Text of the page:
Affidavit: Doctor Prescribed Meds For Prince In Another Name
MINNEAPOLIS (AP) — A doctor who saw Prince in the days before he died had prescribed oxycodone under the name of Prince’s friend to protect the musician’s privacy, according to court documents unsealed Monday that revealed nothing about how the pop superstar got the fentanyl that actually killed him.
The affidavits and search warrants were unsealed in Carver County District Court as the yearlong investigation into Prince’s death continues. The documents show authorities searched Paisley Park, cellphone records of Prince’s associates, and Prince’s email accounts to try to determine how he got the fentanyl, a synthetic drug 50 times more powerful than heroin.
They don’t reveal answers, but do shed light on Prince’s struggle with addiction in the days before he died. Oxycodone, a painkiller, was not listed as a cause of Prince’s death.
Prince was 57 when he was found alone and unresponsive in an elevator at his Paisley Park home on April 21.
A search of Prince’s home yielded numerous pills in various containers. Some were in prescription bottles for Kirk Johnson, Prince’s longtime friend and associate. Some pills in other bottles were marked as if they were a mix of acetaminophen and hydrocodone — but at least one of those tested positive for fentanyl, meaning the pill was counterfeit and could only be obtained illegally.
The documents show Prince was struggling with an addiction to prescription opioids. Just six days before he died, Prince fell ill on a plane and made an emergency stop in Illinois as he was returning home from a concert in Atlanta. First responders revived him with two doses of a drug that reverses the effects of an opioid overdose.
One affidavit says Dr. Michael Todd Schulenberg, who saw Prince April 7, 2016, and again on April 20, admitted to authorities that he prescribed oxycodone for Prince the same day as the emergency plane landing “but put the prescription in Kirk Johnson’s name for Prince’s privacy.”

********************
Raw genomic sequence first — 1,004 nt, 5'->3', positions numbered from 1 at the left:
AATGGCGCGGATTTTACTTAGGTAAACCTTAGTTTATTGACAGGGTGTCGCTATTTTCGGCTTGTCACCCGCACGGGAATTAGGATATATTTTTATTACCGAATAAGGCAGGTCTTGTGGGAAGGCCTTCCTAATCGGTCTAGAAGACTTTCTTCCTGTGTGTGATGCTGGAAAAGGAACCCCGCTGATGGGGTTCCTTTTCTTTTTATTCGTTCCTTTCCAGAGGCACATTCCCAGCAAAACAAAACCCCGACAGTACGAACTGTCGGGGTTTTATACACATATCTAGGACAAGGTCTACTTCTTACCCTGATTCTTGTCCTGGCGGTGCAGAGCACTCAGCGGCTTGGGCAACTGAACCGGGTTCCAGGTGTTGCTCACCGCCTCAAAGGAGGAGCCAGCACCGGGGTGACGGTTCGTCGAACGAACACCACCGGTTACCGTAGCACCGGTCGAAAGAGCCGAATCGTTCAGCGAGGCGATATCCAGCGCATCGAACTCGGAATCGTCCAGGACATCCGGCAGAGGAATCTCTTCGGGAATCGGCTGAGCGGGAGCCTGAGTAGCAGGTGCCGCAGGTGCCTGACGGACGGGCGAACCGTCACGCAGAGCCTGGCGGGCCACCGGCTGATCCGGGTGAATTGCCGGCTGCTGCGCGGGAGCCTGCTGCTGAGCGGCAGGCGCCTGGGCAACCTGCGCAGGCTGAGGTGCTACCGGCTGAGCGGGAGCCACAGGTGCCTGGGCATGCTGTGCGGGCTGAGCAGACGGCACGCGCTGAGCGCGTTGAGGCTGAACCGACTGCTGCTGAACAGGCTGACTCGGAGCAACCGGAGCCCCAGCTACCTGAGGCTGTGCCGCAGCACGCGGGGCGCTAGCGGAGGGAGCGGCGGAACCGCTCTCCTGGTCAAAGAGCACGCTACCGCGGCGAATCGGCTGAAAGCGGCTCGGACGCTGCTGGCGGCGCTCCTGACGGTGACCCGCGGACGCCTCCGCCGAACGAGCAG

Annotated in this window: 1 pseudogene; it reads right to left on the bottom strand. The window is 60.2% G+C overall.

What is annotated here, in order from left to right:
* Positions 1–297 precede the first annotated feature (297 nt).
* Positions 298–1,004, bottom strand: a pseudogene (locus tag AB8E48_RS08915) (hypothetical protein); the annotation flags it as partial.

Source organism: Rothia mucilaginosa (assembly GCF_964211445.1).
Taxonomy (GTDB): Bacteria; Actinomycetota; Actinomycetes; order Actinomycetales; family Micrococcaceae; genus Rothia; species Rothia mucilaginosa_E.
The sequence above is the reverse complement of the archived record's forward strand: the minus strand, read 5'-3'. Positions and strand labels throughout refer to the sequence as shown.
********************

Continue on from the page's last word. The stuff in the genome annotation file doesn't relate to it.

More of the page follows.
Authorities also searched Johnson’s cellphone records, to see who he was communicating with in the month before Prince died.
Messages left with attorneys for Schulenberg and Johnson weren’t immediately returned Monday. Schulenberg has an active medical license and is currently practicing family medicine in Minnesota. His attorney, Amy Conners, told the AP last week that there are no restrictions on his license.
Investigators haven’t interviewed either Johnson or Schulenberg since the hours after Prince died, an official with knowledge of the investigation told The Associated Press on condition of anonymity because the investigation is ongoing.
While authorities have the power to ask a grand jury to investigate and issue subpoenas for testimony, that step hasn’t been taken, the official said.
Prince did not have a cellphone, and authorities searched multiple email accounts that belonged to him, as they tried to determine who he was communicating with and where he got the drugs that killed him, according to the search warrants. The search warrants don’t reveal the outcome of the email searches.
The documents say some of the drugs in Prince’s bedroom were in a suitcase with the name “Peter Bravestrong” on it. Police believe Bravestrong was an alias that Prince used when he traveled. The suitcase also contained lyrics for the song “U Got the Look” that appeared to be in Prince’s handwriting.
Investigators have said little about the case over the last year, other than it is active. The official who spoke to the AP said the case has taken investigators to Illinois and California, as authorities have interviewed friends, family and any potential witnesses, including the flight crew and hospital staff that were present when Prince overdosed on the plane.
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